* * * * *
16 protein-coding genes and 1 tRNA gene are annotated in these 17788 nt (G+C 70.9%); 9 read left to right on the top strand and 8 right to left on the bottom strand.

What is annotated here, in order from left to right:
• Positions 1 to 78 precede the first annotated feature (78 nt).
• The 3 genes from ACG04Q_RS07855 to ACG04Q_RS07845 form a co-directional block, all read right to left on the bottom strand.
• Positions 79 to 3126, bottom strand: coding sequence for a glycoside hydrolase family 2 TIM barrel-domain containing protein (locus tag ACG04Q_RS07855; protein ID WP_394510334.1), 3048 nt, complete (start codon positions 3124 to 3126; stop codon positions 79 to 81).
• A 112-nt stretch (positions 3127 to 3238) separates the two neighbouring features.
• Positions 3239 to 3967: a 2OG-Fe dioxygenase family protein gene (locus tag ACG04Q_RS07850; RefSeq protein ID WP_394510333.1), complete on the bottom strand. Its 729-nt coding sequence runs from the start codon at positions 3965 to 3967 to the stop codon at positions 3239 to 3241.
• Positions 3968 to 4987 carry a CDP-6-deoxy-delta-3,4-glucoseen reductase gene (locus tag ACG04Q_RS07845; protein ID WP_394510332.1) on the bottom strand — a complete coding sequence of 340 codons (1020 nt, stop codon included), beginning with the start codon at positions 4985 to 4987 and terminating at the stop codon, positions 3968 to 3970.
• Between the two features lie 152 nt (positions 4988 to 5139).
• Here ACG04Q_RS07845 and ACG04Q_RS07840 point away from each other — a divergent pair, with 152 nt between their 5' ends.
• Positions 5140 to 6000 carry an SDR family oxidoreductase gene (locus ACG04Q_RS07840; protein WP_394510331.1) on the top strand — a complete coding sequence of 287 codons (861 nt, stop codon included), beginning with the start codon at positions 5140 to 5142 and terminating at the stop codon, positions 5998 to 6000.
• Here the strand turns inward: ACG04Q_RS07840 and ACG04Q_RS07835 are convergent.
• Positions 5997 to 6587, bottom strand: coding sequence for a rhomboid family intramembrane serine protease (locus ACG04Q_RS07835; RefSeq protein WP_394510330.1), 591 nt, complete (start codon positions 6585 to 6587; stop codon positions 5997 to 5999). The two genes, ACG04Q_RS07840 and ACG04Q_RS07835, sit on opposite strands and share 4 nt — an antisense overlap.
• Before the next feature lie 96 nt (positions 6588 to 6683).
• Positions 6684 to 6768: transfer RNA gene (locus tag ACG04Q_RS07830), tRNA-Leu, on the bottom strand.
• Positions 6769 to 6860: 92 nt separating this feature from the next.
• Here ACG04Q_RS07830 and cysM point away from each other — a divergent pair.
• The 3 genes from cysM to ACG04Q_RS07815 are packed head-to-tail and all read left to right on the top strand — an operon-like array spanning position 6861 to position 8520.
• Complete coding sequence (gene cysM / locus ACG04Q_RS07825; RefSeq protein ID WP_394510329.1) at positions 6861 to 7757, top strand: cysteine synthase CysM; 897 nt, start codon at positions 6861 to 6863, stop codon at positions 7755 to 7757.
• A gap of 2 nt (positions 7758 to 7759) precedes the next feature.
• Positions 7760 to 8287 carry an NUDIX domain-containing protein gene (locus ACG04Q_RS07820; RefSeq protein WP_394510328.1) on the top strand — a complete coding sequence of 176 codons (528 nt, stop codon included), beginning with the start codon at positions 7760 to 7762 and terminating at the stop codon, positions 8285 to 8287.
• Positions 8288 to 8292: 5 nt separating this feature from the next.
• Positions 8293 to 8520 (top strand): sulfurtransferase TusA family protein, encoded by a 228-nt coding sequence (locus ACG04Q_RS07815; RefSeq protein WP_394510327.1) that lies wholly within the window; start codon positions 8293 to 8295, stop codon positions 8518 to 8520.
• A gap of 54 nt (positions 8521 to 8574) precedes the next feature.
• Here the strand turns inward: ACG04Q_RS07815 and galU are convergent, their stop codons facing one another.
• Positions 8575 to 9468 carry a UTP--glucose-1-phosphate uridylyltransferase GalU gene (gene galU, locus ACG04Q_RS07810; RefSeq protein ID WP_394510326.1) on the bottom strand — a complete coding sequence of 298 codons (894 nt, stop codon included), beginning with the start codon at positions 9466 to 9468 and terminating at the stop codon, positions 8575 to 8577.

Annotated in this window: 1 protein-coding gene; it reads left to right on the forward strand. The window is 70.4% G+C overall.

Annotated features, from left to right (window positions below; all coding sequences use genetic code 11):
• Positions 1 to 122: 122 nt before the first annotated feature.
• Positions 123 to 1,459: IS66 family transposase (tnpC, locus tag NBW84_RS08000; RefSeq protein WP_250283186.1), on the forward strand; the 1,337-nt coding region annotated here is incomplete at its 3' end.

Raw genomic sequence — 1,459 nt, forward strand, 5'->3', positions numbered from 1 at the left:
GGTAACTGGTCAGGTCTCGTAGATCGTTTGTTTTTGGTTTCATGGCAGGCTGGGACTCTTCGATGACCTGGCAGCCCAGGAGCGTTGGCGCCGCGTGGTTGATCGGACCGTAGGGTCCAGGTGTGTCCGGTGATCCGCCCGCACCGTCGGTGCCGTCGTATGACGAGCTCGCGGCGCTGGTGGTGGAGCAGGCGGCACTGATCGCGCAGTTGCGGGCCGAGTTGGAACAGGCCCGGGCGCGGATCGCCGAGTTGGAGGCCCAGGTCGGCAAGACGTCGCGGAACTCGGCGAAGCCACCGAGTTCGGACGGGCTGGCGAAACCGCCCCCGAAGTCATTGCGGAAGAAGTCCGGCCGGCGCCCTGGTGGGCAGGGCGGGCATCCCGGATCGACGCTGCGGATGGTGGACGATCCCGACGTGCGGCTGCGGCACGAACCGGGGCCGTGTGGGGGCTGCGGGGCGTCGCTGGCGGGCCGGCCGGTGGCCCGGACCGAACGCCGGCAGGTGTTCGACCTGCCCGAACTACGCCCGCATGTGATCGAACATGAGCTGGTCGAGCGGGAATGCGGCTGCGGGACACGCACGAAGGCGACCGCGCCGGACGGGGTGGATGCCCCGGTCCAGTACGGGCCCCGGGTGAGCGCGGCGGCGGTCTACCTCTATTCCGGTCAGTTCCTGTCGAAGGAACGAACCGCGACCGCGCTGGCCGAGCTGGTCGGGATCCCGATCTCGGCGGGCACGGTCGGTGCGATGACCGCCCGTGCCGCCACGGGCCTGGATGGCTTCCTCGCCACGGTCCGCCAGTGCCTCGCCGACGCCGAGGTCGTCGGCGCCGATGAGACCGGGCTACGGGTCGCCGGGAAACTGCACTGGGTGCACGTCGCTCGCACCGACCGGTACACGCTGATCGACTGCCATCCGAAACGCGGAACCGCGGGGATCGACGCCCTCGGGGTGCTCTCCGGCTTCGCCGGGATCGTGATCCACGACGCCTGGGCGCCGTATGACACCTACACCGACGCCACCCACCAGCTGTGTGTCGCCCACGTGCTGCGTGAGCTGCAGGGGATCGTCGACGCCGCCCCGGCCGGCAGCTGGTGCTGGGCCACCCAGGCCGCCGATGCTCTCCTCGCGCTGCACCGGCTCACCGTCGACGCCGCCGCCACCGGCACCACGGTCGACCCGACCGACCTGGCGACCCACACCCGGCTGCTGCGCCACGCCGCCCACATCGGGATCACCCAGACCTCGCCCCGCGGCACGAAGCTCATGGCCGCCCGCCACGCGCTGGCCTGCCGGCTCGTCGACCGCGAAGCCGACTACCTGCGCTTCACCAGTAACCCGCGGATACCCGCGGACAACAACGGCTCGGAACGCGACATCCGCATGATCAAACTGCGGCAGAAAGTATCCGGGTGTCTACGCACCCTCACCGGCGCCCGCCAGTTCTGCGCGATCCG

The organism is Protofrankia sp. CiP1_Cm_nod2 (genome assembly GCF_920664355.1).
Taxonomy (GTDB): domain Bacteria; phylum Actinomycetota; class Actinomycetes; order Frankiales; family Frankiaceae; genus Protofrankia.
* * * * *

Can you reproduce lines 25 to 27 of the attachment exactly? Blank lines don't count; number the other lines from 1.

• Here the strand turns inward: ACG04Q_RS07815 and galU are convergent, their stop codons facing one another.
• Positions 8575 to 9468 carry a UTP--glucose-1-phosphate uridylyltransferase GalU gene (gene galU, locus ACG04Q_RS07810; RefSeq protein ID WP_394510326.1) on the bottom strand — a complete coding sequence of 298 codons (894 nt, stop codon included), beginning with the start codon at positions 9466 to 9468 and terminating at the stop codon, positions 8575 to 8577.

Annotated in this window: 1 protein-coding gene; it reads left to right on the forward strand. The window is 70.4% G+C overall.